Here Are the Science Instruments NASA Will Use to Explore Europa
NASA's mission to Europa became a bit more real today.
In a televised press conference, the space agency announced the suite of scientific instruments that will ride along on the spacecraft to explore this enigmatic ocean moon. The instruments were selected competitively through an open proposal process. NASA intends to spend $110 million on instrument development over the next three years.
With today's announcement, the Europa mission now has an official science team.
From the press release, here are the instruments NASA selected today:
Plasma Instrument for Magnetic Sounding (PIMS) -- principal investigator Dr. Joseph Westlake of Johns Hopkins Applied Physics Laboratory (APL), Laurel, Maryland. This instrument works in conjunction with a magnetometer and is key to determining Europa's ice shell thickness, ocean depth, and salinity by correcting the magnetic induction signal for plasma currents around Europa.
Interior Characterization of Europa using Magnetometry (ICEMAG) -- principal investigator Dr. Carol Raymond of NASA’s Jet Propulsion Laboratory (JPL), Pasadena, California. This magnetometer will measure the magnetic field near Europa and – in conjunction with the PIMS instrument – infer the location, thickness and salinity of Europa’s subsurface ocean using multi-frequency electromagnetic sounding.
Mapping Imaging Spectrometer for Europa (MISE) -- principal investigator Dr. Diana Blaney of JPL. This instrument will probe the composition of Europa, identifying and mapping the distributions of organics, salts, acid hydrates, water ice phases, and other materials to determine the habitability of Europa’s ocean.
Europa Imaging System (EIS) -- principal investigator Dr. Elizabeth Turtle of APL. The wide and narrow angle cameras on this instrument will map most of Europa at 50 meter (164 foot) resolution, and will provide images of areas of Europa’s surface at up to 100 times higher resolution.
Radar for Europa Assessment and Sounding: Ocean to Near-surface (REASON) -- principal investigator Dr. Donald Blankenship of the University of Texas, Austin. This dual- frequency ice penetrating radar instrument is designed to characterize and sound Europa's icy crust from the near-surface to the ocean, revealing the hidden structure of Europa’s ice shell and potential water within.
Europa Thermal Emission Imaging System (E-THEMIS) -- principal investigator Dr. Philip Christensen of Arizona State University, Tempe. This “heat detector” will provide high spatial resolution, multi-spectral thermal imaging of Europa to help detect active sites, such as potential vents erupting plumes of water into space.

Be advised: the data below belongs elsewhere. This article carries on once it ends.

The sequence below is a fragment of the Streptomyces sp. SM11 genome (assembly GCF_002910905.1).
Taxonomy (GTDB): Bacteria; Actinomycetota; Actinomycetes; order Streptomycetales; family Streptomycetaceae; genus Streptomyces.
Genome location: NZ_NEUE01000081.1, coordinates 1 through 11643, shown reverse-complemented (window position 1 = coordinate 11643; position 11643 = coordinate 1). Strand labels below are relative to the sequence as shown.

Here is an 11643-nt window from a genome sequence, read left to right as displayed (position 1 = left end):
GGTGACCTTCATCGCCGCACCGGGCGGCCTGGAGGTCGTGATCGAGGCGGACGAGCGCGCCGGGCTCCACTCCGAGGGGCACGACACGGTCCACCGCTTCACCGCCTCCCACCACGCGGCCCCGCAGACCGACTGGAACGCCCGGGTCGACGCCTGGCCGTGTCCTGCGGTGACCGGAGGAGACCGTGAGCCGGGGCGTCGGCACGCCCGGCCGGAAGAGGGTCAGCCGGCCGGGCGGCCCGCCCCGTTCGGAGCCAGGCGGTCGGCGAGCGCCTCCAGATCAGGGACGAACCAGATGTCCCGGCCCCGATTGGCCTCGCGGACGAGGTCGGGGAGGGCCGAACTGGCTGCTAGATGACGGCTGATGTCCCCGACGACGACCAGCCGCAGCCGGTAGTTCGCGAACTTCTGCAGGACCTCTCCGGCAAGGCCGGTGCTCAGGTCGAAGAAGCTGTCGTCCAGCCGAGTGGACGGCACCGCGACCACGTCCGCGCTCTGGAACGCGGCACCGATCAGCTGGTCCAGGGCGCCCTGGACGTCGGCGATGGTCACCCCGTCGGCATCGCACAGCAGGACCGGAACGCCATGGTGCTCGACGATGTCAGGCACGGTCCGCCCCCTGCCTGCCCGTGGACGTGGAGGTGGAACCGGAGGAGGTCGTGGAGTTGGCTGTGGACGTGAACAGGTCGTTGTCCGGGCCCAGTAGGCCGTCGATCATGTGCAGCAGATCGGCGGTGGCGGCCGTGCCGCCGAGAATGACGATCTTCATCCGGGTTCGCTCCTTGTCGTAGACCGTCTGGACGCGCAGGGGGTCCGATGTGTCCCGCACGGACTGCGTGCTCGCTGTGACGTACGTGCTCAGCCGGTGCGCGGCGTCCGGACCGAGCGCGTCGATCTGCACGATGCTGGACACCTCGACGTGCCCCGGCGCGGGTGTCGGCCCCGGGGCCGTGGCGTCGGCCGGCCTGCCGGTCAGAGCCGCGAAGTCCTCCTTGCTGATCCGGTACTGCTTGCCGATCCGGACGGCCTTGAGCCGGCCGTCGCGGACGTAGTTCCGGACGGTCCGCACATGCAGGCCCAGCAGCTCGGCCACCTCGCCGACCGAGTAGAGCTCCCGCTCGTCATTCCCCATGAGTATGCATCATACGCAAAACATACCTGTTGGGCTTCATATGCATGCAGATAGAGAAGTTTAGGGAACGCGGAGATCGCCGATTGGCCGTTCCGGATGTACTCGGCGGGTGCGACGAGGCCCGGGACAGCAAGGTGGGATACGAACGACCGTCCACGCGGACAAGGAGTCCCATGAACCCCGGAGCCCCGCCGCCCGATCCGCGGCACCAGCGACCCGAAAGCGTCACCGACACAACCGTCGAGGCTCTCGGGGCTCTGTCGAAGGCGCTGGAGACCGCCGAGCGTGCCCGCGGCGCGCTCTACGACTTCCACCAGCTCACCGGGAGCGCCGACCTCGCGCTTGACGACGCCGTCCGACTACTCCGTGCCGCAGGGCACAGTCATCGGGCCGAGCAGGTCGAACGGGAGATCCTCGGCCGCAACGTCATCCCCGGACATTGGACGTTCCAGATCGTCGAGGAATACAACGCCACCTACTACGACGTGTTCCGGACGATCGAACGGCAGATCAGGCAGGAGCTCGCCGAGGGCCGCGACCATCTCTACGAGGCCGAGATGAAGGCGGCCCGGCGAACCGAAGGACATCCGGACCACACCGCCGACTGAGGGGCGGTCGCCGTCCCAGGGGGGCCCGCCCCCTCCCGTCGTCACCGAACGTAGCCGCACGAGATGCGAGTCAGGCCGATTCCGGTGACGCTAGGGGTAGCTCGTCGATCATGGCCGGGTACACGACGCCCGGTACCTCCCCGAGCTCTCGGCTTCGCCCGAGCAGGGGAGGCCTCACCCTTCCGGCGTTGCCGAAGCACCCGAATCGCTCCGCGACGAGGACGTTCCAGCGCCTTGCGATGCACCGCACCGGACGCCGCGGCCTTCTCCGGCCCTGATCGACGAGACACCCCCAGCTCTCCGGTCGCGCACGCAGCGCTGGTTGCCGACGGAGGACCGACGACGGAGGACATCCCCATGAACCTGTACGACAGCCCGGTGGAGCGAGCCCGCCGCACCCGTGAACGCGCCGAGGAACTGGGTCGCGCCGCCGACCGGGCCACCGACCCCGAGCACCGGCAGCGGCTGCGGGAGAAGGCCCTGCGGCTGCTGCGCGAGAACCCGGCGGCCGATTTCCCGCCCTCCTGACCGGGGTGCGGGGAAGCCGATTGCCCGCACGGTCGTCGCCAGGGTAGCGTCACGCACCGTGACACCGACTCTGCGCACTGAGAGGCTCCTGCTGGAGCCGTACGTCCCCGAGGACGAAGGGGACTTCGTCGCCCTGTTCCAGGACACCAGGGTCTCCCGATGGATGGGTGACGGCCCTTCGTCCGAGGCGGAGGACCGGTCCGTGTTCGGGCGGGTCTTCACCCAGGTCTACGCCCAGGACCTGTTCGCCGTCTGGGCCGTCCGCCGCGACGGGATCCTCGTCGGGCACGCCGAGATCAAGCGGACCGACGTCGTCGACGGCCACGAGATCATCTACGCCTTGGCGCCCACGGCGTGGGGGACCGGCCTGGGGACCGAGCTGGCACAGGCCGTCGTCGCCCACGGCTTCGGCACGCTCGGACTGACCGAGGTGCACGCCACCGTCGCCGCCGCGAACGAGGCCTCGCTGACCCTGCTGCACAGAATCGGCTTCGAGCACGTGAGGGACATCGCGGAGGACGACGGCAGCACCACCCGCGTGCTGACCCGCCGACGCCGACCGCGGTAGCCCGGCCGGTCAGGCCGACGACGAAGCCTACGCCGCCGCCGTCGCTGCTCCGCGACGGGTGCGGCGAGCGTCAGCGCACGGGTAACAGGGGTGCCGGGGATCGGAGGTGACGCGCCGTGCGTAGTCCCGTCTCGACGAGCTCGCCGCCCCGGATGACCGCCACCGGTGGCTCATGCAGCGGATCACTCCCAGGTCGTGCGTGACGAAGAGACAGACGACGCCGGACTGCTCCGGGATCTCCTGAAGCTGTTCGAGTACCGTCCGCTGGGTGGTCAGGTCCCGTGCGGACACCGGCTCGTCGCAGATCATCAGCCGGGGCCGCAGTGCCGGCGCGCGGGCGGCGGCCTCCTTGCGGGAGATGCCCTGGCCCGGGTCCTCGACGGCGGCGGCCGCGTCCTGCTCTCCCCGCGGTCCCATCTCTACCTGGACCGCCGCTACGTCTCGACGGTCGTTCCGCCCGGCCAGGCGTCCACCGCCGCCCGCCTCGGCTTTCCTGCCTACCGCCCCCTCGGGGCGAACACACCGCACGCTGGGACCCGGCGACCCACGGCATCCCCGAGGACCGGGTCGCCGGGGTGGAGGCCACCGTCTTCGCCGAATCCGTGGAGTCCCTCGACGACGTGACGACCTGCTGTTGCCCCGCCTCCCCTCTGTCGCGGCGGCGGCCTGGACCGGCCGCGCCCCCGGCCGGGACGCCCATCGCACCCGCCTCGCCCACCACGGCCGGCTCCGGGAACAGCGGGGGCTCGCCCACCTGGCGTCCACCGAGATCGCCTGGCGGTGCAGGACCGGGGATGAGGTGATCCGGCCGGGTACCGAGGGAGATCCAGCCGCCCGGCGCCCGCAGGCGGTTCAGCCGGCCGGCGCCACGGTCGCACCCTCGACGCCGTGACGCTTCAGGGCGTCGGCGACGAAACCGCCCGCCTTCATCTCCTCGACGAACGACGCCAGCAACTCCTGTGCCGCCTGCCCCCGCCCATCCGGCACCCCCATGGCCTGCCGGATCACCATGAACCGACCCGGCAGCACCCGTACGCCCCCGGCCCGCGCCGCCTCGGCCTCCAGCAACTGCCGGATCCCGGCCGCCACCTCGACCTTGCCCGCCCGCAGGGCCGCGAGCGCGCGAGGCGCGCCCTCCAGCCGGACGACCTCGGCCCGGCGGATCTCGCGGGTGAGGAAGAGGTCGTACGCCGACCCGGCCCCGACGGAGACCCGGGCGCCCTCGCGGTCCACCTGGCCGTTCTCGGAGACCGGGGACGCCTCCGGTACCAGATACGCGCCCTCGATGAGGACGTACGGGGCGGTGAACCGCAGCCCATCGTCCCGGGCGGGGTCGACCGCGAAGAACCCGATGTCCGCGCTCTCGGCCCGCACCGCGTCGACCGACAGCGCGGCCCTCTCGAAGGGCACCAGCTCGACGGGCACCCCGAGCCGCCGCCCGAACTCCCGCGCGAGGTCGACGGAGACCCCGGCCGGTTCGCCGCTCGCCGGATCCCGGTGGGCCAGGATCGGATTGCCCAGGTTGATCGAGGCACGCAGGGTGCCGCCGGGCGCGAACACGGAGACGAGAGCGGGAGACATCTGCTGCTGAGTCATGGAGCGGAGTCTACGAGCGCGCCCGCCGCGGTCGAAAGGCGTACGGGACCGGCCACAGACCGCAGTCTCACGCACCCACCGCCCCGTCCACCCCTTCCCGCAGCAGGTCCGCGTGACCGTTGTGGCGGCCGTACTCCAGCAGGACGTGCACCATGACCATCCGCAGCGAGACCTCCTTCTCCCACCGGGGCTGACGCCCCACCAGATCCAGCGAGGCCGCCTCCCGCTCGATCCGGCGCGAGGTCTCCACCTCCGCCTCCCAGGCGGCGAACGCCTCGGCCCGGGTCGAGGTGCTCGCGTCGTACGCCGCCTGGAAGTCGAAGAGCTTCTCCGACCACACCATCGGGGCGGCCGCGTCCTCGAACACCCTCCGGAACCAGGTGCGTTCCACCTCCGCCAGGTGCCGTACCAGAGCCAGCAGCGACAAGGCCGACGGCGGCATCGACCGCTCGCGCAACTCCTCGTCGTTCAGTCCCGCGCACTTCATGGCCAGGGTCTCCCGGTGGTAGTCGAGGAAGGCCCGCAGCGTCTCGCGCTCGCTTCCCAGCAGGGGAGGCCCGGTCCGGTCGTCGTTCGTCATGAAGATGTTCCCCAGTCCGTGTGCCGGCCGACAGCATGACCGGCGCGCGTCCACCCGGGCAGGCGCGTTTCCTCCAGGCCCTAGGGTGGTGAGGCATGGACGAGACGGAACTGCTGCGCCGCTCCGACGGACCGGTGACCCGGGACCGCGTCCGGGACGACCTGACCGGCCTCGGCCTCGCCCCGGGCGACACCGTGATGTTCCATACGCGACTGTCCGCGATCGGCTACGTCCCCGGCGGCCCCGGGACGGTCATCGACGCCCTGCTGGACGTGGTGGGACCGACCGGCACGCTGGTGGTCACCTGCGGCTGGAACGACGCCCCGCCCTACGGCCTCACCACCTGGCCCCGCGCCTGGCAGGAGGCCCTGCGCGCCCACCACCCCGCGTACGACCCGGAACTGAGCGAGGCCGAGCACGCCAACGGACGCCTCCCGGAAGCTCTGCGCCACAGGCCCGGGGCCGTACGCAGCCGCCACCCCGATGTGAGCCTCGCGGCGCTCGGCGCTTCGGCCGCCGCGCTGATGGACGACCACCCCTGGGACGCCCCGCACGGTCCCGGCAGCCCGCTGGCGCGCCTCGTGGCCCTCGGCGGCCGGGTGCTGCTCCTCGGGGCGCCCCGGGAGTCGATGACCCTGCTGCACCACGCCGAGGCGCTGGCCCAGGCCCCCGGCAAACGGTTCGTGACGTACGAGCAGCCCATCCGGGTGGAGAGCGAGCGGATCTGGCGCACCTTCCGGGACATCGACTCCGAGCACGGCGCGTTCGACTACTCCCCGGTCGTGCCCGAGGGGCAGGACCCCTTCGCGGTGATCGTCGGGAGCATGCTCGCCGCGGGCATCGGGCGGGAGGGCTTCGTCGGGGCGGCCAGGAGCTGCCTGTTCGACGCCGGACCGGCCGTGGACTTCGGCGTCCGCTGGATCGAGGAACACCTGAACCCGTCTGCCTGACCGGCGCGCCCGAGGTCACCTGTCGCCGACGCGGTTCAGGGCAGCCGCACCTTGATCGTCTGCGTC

MAss SPectrometer for Planetary EXploration/Europa (MASPEX) -- principal investigator Dr. Jack (Hunter) Waite of the Southwest Research Institute (SwRI), San Antonio. This instrument will determine the composition of the surface and subsurface ocean by measuring Europa’s extremely tenuous atmosphere and any surface material ejected into space.
Ultraviolet Spectrograph/Europa (UVS) -- principal investigator Dr. Kurt Retherford of SwRI. This instrument will adopt the same technique used by the Hubble Space Telescope to detect the likely presence of water plumes erupting from Europa’s surface. UVS will be able to detect small plumes and will provide valuable data about the composition and dynamics of the moon’s rarefied atmosphere.
SUrface Dust Mass Analyzer (SUDA) -- principal investigator Dr. Sascha Kempf of the University of Colorado, Boulder. This instrument will measure the composition of small, solid particles ejected from Europa, providing the opportunity to directly sample the surface and potential plumes on low-altitude flybys.
You can think of the instrument selection as the beginning of a marathon. After years of preparation, the selected teams now begin the arduous journey of designing and building the instruments. It's no easy task to take scientific measurements in the harsh radiation environment around Jupiter. The various teams will now spend the next several years designing, building, and testing their instruments. And that's just to get them ready to bolt on to the spacecraft. By the time the mission is ready to launch (currently planned for the mid-2020s), it will take anywhere from three to eight years to arrive at Jupiter. This means that the teams selected today won't see data from their instruments for at least ten years, maybe more.